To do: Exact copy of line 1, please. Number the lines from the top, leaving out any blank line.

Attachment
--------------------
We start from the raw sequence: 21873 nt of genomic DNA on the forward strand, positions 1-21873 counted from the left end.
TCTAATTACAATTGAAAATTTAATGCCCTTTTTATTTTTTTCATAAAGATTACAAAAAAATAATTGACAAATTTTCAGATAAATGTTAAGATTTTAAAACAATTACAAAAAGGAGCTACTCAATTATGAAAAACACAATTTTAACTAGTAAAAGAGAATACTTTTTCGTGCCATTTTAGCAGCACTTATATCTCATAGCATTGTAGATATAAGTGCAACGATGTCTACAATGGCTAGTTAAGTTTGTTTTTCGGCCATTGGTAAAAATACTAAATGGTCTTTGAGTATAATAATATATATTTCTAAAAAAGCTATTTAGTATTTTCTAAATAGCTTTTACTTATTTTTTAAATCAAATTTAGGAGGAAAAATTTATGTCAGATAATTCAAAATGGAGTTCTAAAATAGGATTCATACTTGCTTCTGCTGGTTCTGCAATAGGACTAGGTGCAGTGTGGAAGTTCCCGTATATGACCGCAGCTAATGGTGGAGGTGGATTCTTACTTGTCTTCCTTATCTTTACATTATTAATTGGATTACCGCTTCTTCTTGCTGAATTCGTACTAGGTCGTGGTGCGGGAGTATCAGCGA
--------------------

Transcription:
We start from the raw sequence: 21873 nt of genomic DNA on the forward strand, positions 1-21873 counted from the left end.